Building on his Scotts multi-dimensional perspective on sustainability program development, three principal objectives of a sustainable organization must, at a minimum:

  • Minimize Resource Consumption, and
  • Avoid Damage to the Environment, while
  • Meeting Business Goals, Human Needs and Stakeholder Aspirations

So how does one get to there?  One way is through a systematic framework like an ISO 14001-based Environmental Management System (EMS).  While ‘sustainability’ is a guiding principle to keep organizations on track as an EMS is executed, an EMS is the framework – a set of processes and tools for effective mission accomplishment.

Supposing as Scott and Makower suggest that an organization wants to go beyond the environmental leg of sustainability and include the social and financial aspects as well…all good!  However, without the resources to make the leap and a systematic process to keep on track, the outcomes could be disappointing.  So before you leap, plan ahead.  Build a system to plan, implement, measure and check progress of the initiative.  Look for the quick wins.  Build an innovation-based culture and reward positive outcomes.  Measure, manage, report and build on the early wins.  Build the initiative in manageable chunks.

In summary, the keys to unlocking value through implementing sustainability initiatives require positioning through:

  • Identifying marketplace trends that reward innovation toward sustainability
  • Optimizing the linkage between sustainability, environmental and business objectives
  • Creating a systematic process and  internal champions that can drive the system from the inside out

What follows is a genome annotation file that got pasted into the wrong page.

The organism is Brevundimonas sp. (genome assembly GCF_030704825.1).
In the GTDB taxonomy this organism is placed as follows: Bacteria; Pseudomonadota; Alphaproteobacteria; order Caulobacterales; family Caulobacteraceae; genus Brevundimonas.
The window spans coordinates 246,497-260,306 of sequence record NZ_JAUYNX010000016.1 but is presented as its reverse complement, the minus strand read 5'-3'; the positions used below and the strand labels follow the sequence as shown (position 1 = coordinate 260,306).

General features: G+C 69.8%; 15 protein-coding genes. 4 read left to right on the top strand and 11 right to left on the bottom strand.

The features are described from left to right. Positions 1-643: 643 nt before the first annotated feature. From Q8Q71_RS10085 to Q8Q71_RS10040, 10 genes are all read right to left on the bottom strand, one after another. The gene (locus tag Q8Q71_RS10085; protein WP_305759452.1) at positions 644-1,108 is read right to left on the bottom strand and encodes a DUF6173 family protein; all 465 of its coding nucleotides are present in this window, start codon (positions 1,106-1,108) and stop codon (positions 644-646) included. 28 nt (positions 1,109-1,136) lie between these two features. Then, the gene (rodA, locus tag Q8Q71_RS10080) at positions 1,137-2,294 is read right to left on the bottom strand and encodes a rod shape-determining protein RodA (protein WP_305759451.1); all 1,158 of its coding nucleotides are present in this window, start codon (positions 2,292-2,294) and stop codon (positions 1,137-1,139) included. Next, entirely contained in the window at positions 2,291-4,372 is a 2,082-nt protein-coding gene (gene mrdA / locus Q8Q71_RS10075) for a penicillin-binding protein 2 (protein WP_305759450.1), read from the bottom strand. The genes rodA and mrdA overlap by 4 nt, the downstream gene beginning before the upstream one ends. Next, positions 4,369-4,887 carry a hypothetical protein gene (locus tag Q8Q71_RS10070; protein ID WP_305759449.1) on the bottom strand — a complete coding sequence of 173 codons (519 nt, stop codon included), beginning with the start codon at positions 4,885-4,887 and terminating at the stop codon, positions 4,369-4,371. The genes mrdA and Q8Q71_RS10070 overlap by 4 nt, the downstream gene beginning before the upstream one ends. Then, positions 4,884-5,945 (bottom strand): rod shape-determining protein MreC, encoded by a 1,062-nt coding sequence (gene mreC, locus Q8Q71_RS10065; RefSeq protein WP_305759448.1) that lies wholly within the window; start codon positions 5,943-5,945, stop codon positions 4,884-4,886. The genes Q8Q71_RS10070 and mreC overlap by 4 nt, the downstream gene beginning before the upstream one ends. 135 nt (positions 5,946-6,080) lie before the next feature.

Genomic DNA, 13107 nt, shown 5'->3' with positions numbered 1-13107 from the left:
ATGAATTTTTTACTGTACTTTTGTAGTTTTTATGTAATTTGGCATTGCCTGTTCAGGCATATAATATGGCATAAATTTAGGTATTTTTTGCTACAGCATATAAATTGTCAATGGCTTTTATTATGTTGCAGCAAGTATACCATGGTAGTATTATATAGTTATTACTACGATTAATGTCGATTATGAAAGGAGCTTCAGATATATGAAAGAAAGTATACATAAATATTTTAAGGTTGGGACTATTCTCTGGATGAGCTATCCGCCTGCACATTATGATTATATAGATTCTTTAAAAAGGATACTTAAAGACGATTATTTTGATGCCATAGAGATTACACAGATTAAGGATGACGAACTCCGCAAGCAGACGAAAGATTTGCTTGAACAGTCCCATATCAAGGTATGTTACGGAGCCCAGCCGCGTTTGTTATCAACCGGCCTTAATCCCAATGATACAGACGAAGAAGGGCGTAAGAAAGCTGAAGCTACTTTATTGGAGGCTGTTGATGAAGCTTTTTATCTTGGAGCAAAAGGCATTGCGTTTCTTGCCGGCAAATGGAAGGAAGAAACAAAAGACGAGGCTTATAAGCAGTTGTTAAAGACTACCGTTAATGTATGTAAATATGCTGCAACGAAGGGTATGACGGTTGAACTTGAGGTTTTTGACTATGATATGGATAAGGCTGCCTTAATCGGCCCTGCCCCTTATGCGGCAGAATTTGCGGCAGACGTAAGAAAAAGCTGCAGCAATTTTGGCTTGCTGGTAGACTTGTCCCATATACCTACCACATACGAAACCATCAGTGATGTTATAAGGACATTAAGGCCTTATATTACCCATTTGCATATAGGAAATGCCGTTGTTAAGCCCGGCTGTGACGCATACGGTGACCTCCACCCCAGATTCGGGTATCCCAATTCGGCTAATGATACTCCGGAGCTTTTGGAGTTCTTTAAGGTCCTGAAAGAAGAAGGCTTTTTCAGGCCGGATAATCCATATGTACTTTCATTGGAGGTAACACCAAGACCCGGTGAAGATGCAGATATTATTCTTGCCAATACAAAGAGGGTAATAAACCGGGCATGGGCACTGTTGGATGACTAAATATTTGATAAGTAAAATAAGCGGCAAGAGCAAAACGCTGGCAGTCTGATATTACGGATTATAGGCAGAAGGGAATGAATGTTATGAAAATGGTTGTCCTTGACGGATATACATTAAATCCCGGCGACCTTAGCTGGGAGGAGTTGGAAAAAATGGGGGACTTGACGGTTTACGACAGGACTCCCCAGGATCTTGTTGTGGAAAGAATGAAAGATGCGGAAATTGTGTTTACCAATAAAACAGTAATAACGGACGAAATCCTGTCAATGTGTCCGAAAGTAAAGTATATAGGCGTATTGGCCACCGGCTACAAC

• Establish a manageable performance measurement system that demonstrates ‘triple bottom line’ results
  • Building assurance systems for compliance and credible and transparent public disclosure.

Are you ready for that ice cream cone?   What’s your appetite?   Single or  double scoop?  Sprinkles on top?

Sustainable Sourcing with a “Green” Supply Chain Brings Competitive Advantages

2 Apr

Well, can the economic tides be turning?  In my former home base of San Diego, they had a saying: “It takes a long time to carefully turn an aircraft carrier around”.  Capgemini Consulting’s new study of 300 leading companies across Europe, US, Asia-pacific and Latin America states that economic recovery has surpassed economic downturn in the list of business drivers for 2010.

Some key findings of note from a supply chain perspective:

  • Over 58 percent of the supply chain managers say their main business driver for 2010 is “Meeting (changing) customer requirements”.  (Well, I guess that is a no-brainer, as a successful business should be nimble and always responsive to customers’ needs to succeed in the marketplace)